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A good college education will give you the skills you need to understand child development, child behavior and child psychology. You've got all of the skills and qualifications to become a top notch professional nanny, you just don't know how to find that nanny job.
Unfortunately, the curriculum might not have supported mock nanny interviews or nanny resume workshops. It's not anybody's fault. The reality is there is a limited amount of time to work on the important curriculum stuff, and usually not a lot of time to work on the nitty gritty of actually finding a nanny job. In fact, it's often the students' responsibility to work on those skills.
There are plenty of websites, templates, and resources available online or at local career resource centers, but the main headings to get you started on your nanny resume include the following:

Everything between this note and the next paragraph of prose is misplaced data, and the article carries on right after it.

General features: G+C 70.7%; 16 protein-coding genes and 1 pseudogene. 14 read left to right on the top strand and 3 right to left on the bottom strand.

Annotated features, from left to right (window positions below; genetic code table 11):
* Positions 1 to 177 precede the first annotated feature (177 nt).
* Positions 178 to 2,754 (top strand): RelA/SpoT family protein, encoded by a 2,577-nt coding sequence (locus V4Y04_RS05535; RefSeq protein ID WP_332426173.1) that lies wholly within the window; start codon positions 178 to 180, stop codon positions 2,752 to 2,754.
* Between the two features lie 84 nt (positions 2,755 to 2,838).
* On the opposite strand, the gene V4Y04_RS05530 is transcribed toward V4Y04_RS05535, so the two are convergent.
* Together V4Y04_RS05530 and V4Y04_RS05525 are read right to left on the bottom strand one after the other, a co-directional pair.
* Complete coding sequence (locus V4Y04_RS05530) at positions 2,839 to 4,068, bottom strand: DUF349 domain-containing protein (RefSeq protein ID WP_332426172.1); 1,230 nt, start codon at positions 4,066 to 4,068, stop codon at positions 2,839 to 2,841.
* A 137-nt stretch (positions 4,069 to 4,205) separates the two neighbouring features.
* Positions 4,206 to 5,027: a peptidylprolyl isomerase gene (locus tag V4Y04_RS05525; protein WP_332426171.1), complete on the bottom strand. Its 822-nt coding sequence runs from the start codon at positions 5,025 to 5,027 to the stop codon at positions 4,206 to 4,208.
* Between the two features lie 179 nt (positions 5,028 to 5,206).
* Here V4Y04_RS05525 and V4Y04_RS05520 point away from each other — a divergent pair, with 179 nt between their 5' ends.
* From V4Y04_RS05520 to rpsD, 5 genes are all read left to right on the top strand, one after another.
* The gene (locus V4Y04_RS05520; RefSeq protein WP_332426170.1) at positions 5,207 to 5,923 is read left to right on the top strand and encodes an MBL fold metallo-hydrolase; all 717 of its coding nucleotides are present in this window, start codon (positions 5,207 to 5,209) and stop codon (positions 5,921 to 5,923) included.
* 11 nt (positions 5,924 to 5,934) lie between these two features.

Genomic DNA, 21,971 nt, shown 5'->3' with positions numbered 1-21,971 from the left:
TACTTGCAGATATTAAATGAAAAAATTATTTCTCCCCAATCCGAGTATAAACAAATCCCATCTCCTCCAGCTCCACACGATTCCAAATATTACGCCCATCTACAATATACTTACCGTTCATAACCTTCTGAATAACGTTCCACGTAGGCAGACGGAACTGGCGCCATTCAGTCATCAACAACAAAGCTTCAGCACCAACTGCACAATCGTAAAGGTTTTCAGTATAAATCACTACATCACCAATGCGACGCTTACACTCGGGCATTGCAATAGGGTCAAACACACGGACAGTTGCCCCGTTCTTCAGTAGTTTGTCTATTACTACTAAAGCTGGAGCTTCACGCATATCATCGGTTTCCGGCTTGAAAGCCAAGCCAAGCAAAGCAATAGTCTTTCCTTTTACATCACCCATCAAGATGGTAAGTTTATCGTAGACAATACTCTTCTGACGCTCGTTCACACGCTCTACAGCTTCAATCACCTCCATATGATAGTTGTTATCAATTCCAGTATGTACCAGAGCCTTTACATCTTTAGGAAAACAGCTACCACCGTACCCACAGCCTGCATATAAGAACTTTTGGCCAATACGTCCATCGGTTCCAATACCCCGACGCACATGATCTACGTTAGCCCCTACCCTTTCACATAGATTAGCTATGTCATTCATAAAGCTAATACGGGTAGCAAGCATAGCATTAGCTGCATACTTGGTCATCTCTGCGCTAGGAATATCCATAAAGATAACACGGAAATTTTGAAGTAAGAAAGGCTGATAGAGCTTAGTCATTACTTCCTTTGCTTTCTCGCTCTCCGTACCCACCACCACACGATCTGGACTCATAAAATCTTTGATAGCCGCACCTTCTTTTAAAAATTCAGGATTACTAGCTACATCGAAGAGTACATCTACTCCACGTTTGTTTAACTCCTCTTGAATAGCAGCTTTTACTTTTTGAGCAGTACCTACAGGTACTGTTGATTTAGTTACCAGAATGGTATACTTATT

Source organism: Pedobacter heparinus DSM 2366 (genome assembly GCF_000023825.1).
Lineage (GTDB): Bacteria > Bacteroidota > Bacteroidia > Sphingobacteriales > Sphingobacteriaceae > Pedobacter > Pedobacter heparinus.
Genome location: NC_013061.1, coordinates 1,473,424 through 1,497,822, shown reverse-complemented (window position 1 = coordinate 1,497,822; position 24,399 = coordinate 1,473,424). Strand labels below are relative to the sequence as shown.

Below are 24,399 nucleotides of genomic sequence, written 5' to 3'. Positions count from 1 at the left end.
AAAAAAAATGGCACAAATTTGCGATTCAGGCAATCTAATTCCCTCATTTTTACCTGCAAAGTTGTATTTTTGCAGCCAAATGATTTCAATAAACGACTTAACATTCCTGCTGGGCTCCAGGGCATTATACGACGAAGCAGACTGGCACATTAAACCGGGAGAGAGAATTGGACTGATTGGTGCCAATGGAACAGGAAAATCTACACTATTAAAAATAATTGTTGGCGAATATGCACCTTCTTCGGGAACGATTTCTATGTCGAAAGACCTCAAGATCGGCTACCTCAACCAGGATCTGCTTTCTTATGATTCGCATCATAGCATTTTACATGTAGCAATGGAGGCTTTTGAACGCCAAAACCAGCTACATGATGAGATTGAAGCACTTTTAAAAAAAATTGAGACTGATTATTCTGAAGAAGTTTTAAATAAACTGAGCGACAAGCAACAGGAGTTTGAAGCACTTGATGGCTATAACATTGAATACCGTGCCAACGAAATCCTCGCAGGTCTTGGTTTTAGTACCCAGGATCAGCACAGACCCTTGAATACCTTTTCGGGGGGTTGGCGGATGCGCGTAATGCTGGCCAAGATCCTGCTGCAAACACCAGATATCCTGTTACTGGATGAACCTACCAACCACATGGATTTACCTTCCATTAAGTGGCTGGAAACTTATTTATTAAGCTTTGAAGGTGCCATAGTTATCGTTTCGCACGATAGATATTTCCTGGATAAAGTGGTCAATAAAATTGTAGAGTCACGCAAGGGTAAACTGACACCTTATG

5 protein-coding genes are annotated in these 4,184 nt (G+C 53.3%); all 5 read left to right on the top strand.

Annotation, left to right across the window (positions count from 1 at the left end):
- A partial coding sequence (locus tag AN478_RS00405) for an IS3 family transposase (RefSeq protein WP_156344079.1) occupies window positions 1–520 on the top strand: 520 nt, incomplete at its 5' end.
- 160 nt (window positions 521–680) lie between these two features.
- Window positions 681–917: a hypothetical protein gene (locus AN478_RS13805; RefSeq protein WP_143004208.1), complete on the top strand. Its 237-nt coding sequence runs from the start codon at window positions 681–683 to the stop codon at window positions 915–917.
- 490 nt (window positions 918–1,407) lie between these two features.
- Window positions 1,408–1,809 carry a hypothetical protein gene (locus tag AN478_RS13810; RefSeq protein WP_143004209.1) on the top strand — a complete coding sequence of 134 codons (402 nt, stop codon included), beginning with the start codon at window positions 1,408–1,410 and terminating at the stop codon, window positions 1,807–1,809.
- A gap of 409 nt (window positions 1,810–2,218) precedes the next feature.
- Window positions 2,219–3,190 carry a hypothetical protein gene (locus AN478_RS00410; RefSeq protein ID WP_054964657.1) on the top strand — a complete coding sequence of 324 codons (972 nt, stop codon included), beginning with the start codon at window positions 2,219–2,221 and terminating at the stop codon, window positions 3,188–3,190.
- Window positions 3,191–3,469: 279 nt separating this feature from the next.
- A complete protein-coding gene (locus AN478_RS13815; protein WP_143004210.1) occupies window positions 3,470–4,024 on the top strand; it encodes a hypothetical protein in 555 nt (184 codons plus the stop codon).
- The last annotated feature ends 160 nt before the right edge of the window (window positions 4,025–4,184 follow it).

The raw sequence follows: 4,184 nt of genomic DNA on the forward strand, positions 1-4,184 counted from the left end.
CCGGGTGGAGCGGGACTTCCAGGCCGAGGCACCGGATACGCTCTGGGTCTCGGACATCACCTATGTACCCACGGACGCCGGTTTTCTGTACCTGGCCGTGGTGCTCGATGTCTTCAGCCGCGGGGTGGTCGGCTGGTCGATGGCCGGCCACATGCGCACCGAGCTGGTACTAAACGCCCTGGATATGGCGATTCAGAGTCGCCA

Job Experience – this is where you should list your most relevant work experience starting from the most recent and working your way back.
Education – list all diplomas, degrees, certificates, and even short workshops you may have taken in the past.
References – anyone offering nanny employment is going to want to see references.
Hobbies/Interests – don't underestimate this category. Sometimes people skim over it when they could be adding all of their hobbies that show off their strengths.
Building a good nanny resume is the first step to landing a nanny job. The style of the resume template you use isn't important, it's the content of the nanny resume that will help you land a nanny job.